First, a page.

Progressive multifocal leukoencephalopathy: John Cunningham virus (JCV) reactivation resulting in progressive multifocal leukoencephalopathy (PML) and death can occur in ADCETRIS-treated patients. PML has been reported in patients who received this treatment after receiving multiple prior chemotherapy regimens. PML is a rare demyelinating disease of the central nervous system that results from reactivation of latent JCV and is often fatal.
Patients should be closely monitored for new or worsening neurological, cognitive, or behavioural signs or symptoms, which may be suggestive of PML. ADCETRIS dosing should be held for any suspected case of PML. Suggested evaluation of PML includes neurology consultation, gadolinium-enhanced magnetic resonance imaging of the brain and cerebrospinal fluid analysis for JCV DNA by polymerase chain reaction or a brain biopsy with evidence of JCV. A negative JCV PCR does not exclude PML. Additional follow up and evaluation may be warranted if no alternative diagnosis can be established. ADCETRIS dosing should be permanently discontinued if a diagnosis of PML is confirmed.
The physician should be particularly alert to symptoms suggestive of PML that the patient may not notice (e.g., cognitive, neurological, or psychiatric symptoms).
Pancreatitis: Acute pancreatitis has been observed in patients treated with ADCETRIS. Fatal outcomes have been reported.
Patients should be closely monitored for new or worsening abdominal pain, which may be suggestive of acute pancreatitis. Patient evaluation may include physical examination, laboratory evaluation for serum amylase and serum lipase, and abdominal imaging, such as ultrasound and other appropriate diagnostic measures. ADCETRIS should be held for any suspected case of acute pancreatitis.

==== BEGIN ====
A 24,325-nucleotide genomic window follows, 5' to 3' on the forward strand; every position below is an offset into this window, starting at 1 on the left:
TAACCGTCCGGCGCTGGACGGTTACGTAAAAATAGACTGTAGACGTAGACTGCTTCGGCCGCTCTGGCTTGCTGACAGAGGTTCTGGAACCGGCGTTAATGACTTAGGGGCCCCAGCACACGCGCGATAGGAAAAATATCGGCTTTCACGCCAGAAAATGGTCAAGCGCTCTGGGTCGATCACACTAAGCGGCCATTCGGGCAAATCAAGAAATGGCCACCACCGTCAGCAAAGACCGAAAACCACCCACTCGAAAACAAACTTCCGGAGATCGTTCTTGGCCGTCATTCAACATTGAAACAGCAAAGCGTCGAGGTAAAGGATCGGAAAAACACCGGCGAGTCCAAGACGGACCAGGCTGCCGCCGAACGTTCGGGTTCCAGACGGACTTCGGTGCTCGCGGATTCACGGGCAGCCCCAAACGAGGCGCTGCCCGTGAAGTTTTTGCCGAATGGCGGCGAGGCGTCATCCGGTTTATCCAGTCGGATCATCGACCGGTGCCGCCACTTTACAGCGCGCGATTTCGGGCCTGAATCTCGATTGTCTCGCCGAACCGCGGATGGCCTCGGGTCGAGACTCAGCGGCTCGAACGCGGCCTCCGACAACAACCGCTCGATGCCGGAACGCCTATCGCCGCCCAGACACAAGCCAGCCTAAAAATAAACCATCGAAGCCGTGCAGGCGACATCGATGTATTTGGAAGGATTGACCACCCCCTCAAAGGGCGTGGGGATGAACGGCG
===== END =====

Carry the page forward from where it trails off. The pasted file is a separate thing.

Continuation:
ADCETRIS should be discontinued if a diagnosis of acute pancreatitis is confirmed.
Pulmonary Toxicity: Cases of pulmonary toxicity, including pneumonitis, interstitial lung disease, and acute respiratory distress syndrome (ARDs), some with fatal outcomes, have been reported in patients receiving ADCETRIS. Although a causal association with ADCETRIS has not been established, the risk of pulmonary toxicity cannot be ruled out. In the event of new or worsening pulmonary symptoms (e.g., cough, dyspnoea), a prompt diagnostic evaluation should be performed and patients should be treated appropriately. Consider holding ADCETRIS dosing during evaluation and until symptomatic improvement.
Serious infections and opportunistic infections: Serious infections such as pneumonia, staphylococcal bacteraemia, sepsis/septic shock (including fatal outcomes) and herpes zoster, and opportunistic infections such as Pneumocystis jiroveci pneumonia and oral candidiasis have been reported in patients treated with ADCETRIS. Patients should be carefully monitored during treatment for the emergence of possible serious and opportunistic infections.